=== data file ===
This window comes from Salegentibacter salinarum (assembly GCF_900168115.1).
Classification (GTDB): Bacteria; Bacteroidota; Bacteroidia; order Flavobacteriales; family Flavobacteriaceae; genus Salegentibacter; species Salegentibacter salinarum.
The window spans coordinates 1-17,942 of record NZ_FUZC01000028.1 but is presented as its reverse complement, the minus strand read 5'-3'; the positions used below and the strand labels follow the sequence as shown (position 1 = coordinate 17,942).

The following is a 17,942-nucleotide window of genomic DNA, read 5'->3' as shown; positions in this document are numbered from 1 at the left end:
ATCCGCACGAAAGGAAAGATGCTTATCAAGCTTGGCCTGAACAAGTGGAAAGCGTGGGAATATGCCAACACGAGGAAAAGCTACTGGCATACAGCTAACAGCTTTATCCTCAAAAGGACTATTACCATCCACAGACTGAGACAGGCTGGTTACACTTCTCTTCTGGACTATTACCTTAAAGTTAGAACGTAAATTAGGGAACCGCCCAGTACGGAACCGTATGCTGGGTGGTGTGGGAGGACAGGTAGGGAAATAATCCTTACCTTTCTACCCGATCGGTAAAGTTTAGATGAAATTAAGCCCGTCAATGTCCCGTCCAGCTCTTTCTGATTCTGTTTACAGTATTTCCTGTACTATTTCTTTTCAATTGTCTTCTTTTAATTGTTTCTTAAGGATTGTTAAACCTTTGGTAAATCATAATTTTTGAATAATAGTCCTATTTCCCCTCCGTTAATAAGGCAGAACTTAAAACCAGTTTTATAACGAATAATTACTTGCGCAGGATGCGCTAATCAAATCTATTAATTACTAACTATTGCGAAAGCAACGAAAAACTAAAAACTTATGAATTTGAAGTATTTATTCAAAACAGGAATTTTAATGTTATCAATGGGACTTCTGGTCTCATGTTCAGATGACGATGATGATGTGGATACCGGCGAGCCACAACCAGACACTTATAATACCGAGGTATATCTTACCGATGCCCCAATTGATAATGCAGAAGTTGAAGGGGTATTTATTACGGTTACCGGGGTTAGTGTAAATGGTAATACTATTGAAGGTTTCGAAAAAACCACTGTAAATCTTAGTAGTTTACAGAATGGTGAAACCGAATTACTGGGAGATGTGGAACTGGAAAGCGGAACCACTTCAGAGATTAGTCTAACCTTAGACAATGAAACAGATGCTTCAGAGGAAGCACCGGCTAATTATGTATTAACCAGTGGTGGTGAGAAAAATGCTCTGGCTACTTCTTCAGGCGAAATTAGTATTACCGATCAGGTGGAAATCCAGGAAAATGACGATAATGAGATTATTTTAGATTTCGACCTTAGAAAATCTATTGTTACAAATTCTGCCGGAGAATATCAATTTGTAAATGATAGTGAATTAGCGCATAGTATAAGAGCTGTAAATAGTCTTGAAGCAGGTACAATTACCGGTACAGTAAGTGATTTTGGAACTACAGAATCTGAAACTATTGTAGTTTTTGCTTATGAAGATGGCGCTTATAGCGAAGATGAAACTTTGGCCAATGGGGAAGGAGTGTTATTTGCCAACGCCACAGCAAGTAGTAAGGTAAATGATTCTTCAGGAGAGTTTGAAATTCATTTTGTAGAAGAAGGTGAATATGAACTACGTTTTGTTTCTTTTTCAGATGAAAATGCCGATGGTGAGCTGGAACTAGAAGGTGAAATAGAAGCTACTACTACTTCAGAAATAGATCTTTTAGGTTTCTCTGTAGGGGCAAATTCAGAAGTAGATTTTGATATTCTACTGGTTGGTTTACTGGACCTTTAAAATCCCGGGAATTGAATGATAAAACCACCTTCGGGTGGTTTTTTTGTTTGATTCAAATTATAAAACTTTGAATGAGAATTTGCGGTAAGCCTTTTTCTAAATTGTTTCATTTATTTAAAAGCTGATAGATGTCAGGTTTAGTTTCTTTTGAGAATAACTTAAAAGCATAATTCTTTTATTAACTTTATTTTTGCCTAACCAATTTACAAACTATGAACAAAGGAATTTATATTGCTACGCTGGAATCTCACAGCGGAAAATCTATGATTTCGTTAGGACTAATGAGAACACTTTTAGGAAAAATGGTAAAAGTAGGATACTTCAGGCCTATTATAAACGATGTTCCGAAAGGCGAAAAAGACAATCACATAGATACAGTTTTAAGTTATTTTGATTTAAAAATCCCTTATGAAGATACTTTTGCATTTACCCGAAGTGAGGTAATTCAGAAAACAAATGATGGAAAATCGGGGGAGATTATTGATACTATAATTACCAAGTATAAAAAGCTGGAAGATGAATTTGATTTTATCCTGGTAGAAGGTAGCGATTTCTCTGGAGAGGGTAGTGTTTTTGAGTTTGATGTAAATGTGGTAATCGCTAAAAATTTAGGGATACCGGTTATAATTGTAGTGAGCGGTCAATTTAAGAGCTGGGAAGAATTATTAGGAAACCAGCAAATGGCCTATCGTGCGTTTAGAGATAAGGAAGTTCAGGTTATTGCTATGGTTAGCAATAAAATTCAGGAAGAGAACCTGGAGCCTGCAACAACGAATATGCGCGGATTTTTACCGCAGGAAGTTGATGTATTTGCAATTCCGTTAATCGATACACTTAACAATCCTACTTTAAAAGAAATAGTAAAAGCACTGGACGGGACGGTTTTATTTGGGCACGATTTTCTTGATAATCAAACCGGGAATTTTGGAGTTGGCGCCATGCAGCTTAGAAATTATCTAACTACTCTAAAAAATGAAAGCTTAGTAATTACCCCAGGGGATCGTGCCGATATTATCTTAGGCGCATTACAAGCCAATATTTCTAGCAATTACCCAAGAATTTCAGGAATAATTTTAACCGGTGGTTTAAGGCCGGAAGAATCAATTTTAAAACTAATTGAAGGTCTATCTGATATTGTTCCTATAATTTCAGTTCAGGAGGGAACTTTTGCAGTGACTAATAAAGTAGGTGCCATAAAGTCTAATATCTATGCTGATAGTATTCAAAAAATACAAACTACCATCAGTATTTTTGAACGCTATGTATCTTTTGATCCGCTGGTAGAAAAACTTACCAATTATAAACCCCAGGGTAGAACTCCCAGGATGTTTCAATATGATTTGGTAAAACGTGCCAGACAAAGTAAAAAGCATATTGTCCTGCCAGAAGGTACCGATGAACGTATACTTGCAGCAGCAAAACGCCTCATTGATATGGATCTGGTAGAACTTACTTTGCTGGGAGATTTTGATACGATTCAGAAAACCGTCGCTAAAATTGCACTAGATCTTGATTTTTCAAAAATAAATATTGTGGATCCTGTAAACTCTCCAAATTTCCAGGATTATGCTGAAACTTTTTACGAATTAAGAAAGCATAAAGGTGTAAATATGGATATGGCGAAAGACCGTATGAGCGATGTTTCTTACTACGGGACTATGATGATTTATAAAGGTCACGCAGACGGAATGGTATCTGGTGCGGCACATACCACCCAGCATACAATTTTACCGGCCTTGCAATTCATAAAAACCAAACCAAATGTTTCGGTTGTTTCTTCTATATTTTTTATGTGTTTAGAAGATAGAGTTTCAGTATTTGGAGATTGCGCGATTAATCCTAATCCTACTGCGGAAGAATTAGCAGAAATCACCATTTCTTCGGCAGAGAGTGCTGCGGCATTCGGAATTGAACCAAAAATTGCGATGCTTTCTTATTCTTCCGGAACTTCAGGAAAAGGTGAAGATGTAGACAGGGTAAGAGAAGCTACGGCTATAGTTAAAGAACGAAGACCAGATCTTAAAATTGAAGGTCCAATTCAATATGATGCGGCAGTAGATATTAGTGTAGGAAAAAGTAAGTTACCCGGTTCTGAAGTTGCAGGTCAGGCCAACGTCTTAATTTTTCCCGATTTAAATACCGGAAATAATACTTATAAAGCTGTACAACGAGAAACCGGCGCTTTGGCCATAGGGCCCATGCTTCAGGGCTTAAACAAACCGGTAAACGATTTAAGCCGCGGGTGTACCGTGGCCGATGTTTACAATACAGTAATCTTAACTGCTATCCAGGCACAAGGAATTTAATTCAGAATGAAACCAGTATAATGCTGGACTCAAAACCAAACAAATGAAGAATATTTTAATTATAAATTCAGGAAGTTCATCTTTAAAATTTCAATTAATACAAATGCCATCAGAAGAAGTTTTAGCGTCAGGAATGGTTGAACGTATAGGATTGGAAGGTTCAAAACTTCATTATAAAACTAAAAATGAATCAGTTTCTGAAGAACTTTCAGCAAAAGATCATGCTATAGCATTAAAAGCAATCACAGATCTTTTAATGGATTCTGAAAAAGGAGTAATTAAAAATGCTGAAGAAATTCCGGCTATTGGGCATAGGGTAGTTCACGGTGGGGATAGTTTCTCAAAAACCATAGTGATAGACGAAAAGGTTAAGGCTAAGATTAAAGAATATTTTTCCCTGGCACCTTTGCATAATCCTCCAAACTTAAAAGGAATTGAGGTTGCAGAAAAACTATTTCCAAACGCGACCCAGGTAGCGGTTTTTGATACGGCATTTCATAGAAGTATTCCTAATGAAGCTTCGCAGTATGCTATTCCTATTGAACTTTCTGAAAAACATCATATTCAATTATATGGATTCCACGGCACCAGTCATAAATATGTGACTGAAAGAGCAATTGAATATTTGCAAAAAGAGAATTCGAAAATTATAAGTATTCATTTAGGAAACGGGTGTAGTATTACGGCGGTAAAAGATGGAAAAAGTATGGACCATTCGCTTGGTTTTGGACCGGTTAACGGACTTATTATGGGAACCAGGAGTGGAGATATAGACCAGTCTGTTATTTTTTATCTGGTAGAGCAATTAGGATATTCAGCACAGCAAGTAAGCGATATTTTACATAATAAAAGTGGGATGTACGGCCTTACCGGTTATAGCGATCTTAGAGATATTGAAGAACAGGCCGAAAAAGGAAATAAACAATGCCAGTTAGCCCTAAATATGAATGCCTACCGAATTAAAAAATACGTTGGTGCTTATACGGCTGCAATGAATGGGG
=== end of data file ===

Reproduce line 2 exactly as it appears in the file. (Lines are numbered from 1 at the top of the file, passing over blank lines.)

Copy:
Classification (GTDB): Bacteria; Bacteroidota; Bacteroidia; order Flavobacteriales; family Flavobacteriaceae; genus Salegentibacter; species Salegentibacter salinarum.